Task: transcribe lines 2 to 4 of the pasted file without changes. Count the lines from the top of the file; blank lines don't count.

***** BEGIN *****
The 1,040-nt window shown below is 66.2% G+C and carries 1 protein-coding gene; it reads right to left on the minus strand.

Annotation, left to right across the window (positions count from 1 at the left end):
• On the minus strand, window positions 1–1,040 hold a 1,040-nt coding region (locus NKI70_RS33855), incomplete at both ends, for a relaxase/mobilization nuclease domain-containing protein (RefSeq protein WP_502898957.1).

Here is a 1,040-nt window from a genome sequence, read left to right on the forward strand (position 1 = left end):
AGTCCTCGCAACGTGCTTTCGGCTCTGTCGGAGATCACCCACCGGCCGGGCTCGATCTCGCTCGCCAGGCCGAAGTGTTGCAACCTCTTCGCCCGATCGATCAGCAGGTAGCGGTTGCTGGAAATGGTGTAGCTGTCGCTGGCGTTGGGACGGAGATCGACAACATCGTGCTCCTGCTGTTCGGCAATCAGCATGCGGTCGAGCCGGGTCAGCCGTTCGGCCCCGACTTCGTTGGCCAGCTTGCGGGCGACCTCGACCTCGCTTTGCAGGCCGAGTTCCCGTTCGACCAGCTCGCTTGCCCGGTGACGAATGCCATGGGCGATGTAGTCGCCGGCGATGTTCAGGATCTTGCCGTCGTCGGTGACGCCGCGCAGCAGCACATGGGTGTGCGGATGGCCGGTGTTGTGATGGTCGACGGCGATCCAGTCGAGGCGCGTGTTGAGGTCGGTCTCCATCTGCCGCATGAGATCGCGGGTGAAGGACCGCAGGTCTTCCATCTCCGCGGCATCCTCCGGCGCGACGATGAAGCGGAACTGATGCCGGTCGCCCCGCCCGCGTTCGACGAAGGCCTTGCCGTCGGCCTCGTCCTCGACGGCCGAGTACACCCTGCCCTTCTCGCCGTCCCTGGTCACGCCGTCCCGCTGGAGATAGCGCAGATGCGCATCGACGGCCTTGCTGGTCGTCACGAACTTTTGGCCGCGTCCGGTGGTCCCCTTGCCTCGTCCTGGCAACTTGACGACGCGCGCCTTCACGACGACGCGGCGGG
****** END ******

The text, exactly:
Annotation, left to right across the window (positions count from 1 at the left end):
• On the minus strand, window positions 1–1,040 hold a 1,040-nt coding region (locus NKI70_RS33855), incomplete at both ends, for a relaxase/mobilization nuclease domain-containing protein (RefSeq protein WP_502898957.1).

Here is a 1,040-nt window from a genome sequence, read left to right on the forward strand (position 1 = left end):